This year’s run is Saturday and starts at Miss Darla’s, 110 Peabody Road. Sign-ins start at 8 a.m. and the run will leave at 10 a.m. sharp for the ride through Sarah’s Garden at Eleanor Nelson Park.
By Amy Maginnis-Honey
Beth Blair stood Wednesday on the sidewalk in front of the office at Golden West Middle School.
Next to her was her 3-year-old son, AJ Carney. Next to him was his older stepsister, Hallie Blair, ready for her first day of seventh grade.
Blair had already dropped another son off for his first day of second grade at Cambridge Elementary.
Hallie was ready for a new beginning. She wanted to play volleyball and sit in her own desk, rather than at a table.
By Peter Olsen-Phillips
A growing number of people support higher pay for teachers and more funding for public schools, according to a new poll that finds a shift in public opinion following a wave of teacher walkouts in six states where educators protested stagnant pay and inadequate school resources.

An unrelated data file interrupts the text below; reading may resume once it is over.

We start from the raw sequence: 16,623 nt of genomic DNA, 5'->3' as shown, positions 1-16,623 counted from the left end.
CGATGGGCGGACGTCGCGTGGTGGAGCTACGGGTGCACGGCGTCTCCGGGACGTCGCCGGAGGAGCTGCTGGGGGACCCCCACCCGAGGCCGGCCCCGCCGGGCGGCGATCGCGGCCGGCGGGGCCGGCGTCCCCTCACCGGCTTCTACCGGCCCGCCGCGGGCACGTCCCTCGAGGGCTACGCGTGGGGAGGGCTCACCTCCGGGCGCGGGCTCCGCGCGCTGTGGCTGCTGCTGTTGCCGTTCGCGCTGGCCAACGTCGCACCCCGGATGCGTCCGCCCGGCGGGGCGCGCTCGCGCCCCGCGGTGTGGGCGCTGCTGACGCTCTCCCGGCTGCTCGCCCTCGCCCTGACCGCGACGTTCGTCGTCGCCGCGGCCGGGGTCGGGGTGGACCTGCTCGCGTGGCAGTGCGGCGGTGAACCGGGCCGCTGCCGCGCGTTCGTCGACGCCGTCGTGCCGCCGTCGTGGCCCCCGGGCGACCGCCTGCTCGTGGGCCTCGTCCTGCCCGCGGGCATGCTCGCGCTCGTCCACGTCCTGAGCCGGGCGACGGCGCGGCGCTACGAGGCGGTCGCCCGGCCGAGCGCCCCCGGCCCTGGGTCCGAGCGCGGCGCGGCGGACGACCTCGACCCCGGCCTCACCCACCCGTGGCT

That’s one of the key findings in the 2018 EdNext poll, which the Harvard Kennedy School’s Program on Education Policy and Governance conducted for Education Next, a nonprofit journal formerly funded by the Hoover Institution.
The wide-ranging survey offers some insight into Americans’ mixed views on education. While there is growing support for raising teacher pay and spending more on public schools, backing for charter schools and school voucher systems has also risen slightly, while opinion on the Obama-era Common Core state academic standards has stabilized at 45 percent.